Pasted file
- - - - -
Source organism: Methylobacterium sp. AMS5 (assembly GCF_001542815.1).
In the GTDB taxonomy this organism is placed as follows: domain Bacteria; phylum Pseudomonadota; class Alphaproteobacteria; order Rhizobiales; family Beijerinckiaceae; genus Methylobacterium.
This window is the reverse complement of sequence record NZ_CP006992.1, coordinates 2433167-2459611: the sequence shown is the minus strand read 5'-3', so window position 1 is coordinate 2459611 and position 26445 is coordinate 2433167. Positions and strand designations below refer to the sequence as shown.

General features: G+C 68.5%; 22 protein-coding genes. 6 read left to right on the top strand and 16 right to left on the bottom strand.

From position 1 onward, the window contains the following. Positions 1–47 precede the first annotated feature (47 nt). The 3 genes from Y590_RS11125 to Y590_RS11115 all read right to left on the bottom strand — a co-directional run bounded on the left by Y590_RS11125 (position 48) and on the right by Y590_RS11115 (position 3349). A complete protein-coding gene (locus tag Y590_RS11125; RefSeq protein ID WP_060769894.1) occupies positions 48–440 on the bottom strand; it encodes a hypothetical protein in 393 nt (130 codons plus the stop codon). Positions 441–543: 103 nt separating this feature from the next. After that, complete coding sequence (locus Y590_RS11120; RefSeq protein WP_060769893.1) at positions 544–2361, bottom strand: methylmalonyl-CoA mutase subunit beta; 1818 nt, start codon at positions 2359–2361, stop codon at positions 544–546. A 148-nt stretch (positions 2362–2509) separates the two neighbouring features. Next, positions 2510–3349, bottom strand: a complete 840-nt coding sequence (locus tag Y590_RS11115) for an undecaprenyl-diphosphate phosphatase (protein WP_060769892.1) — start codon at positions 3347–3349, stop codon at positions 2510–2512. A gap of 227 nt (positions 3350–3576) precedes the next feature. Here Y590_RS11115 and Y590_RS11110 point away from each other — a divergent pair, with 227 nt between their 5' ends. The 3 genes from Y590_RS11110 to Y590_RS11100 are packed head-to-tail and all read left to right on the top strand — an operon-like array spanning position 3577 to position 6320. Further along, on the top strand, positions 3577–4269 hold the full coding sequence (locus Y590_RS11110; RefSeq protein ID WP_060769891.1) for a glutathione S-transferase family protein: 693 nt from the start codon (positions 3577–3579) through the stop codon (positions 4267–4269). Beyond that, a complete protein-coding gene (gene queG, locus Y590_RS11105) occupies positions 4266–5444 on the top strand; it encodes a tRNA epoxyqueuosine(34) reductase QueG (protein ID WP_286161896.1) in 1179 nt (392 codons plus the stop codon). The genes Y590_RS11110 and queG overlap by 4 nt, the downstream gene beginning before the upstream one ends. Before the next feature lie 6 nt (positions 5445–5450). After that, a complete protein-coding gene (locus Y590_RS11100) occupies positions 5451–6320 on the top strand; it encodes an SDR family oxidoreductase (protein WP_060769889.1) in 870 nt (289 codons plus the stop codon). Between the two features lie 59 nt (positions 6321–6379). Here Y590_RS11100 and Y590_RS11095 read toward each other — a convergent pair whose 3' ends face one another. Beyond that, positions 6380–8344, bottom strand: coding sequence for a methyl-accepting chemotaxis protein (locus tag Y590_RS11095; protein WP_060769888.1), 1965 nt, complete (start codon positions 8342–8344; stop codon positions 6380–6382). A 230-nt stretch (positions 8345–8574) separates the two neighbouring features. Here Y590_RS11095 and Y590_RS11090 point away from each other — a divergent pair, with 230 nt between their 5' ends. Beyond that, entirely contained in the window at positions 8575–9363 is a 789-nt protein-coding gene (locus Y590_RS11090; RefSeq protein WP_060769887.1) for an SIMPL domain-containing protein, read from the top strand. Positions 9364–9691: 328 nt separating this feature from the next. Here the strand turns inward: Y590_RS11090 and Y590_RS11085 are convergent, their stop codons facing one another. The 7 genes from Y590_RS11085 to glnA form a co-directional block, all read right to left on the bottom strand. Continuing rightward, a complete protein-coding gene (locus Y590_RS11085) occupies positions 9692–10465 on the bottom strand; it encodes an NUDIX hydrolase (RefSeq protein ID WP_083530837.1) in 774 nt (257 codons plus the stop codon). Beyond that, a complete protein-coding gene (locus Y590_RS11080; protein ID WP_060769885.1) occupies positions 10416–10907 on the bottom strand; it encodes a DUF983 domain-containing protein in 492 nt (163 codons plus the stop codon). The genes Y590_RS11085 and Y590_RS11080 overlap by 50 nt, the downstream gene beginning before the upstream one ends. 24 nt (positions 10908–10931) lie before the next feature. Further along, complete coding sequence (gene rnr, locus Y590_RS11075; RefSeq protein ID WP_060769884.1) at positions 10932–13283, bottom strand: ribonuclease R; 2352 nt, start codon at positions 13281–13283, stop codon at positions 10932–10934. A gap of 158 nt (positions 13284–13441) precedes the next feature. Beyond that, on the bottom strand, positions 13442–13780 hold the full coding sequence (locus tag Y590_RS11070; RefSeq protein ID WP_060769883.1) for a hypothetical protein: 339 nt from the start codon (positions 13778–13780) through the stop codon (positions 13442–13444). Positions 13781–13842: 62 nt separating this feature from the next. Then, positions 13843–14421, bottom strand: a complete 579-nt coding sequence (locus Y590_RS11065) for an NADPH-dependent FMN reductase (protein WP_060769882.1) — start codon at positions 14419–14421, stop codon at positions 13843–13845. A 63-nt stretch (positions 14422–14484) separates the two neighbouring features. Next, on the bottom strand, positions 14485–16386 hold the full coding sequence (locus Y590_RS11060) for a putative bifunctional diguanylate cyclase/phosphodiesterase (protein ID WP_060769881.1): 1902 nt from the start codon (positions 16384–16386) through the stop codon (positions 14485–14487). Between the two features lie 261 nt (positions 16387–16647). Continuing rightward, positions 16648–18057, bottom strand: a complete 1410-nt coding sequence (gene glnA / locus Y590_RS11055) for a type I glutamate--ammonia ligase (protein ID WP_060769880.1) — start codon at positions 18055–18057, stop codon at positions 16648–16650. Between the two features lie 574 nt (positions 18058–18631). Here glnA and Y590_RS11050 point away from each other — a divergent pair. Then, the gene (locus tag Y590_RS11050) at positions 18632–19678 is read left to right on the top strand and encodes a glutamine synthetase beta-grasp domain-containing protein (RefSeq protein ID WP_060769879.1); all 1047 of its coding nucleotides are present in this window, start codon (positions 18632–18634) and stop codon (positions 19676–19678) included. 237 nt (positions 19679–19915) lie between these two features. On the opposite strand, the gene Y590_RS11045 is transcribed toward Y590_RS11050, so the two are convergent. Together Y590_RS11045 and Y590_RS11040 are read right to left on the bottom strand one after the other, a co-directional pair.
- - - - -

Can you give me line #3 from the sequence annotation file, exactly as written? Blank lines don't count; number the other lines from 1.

This window is the reverse complement of sequence record NZ_CP006992.1, coordinates 2433167-2459611: the sequence shown is the minus strand read 5'-3', so window position 1 is coordinate 2459611 and position 26445 is coordinate 2433167. Positions and strand designations below refer to the sequence as shown.